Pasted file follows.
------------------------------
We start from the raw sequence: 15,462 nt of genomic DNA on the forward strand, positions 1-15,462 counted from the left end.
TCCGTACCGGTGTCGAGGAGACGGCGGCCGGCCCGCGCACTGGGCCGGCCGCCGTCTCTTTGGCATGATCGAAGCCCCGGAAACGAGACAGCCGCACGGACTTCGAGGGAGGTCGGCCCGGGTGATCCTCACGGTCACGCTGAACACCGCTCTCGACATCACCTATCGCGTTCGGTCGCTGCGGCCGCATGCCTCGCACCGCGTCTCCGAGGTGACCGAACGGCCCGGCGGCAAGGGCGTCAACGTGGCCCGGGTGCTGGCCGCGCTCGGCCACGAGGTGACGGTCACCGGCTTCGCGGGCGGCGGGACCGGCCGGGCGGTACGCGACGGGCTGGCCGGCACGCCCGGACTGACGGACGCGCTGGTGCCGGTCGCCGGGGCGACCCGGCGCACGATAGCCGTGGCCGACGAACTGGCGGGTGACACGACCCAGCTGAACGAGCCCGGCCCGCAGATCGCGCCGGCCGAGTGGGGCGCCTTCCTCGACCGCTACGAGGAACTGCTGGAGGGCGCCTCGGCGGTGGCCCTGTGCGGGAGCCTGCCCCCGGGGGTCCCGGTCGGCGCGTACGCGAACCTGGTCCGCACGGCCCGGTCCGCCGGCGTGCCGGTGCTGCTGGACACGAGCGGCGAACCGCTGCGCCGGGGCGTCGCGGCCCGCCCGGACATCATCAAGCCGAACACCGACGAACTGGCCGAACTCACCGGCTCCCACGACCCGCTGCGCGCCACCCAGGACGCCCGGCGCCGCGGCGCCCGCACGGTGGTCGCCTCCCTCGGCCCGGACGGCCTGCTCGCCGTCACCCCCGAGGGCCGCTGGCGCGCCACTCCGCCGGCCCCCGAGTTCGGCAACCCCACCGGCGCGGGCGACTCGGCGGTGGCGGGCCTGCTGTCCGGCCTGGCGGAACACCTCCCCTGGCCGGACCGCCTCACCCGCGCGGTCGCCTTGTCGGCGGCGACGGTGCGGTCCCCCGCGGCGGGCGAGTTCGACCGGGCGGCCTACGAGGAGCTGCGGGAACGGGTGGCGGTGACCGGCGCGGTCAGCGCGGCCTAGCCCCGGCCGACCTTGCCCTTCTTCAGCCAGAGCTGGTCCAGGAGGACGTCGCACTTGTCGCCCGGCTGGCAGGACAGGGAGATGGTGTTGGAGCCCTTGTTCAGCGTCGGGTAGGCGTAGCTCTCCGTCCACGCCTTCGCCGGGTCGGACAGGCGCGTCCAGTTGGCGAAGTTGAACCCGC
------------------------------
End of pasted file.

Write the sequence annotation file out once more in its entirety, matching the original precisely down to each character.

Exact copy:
We start from the raw sequence: 15,462 nt of genomic DNA on the forward strand, positions 1-15,462 counted from the left end.
TCCGTACCGGTGTCGAGGAGACGGCGGCCGGCCCGCGCACTGGGCCGGCCGCCGTCTCTTTGGCATGATCGAAGCCCCGGAAACGAGACAGCCGCACGGACTTCGAGGGAGGTCGGCCCGGGTGATCCTCACGGTCACGCTGAACACCGCTCTCGACATCACCTATCGCGTTCGGTCGCTGCGGCCGCATGCCTCGCACCGCGTCTCCGAGGTGACCGAACGGCCCGGCGGCAAGGGCGTCAACGTGGCCCGGGTGCTGGCCGCGCTCGGCCACGAGGTGACGGTCACCGGCTTCGCGGGCGGCGGGACCGGCCGGGCGGTACGCGACGGGCTGGCCGGCACGCCCGGACTGACGGACGCGCTGGTGCCGGTCGCCGGGGCGACCCGGCGCACGATAGCCGTGGCCGACGAACTGGCGGGTGACACGACCCAGCTGAACGAGCCCGGCCCGCAGATCGCGCCGGCCGAGTGGGGCGCCTTCCTCGACCGCTACGAGGAACTGCTGGAGGGCGCCTCGGCGGTGGCCCTGTGCGGGAGCCTGCCCCCGGGGGTCCCGGTCGGCGCGTACGCGAACCTGGTCCGCACGGCCCGGTCCGCCGGCGTGCCGGTGCTGCTGGACACGAGCGGCGAACCGCTGCGCCGGGGCGTCGCGGCCCGCCCGGACATCATCAAGCCGAACACCGACGAACTGGCCGAACTCACCGGCTCCCACGACCCGCTGCGCGCCACCCAGGACGCCCGGCGCCGCGGCGCCCGCACGGTGGTCGCCTCCCTCGGCCCGGACGGCCTGCTCGCCGTCACCCCCGAGGGCCGCTGGCGCGCCACTCCGCCGGCCCCCGAGTTCGGCAACCCCACCGGCGCGGGCGACTCGGCGGTGGCGGGCCTGCTGTCCGGCCTGGCGGAACACCTCCCCTGGCCGGACCGCCTCACCCGCGCGGTCGCCTTGTCGGCGGCGACGGTGCGGTCCCCCGCGGCGGGCGAGTTCGACCGGGCGGCCTACGAGGAGCTGCGGGAACGGGTGGCGGTGACCGGCGCGGTCAGCGCGGCCTAGCCCCGGCCGACCTTGCCCTTCTTCAGCCAGAGCTGGTCCAGGAGGACGTCGCACTTGTCGCCCGGCTGGCAGGACAGGGAGATGGTGTTGGAGCCCTTGTTCAGCGTCGGGTAGGCGTAGCTCTCCGTCCACGCCTTCGCCGGGTCGGACAGGCGCGTCCAGTTGGCGAAGTTGAACCCGC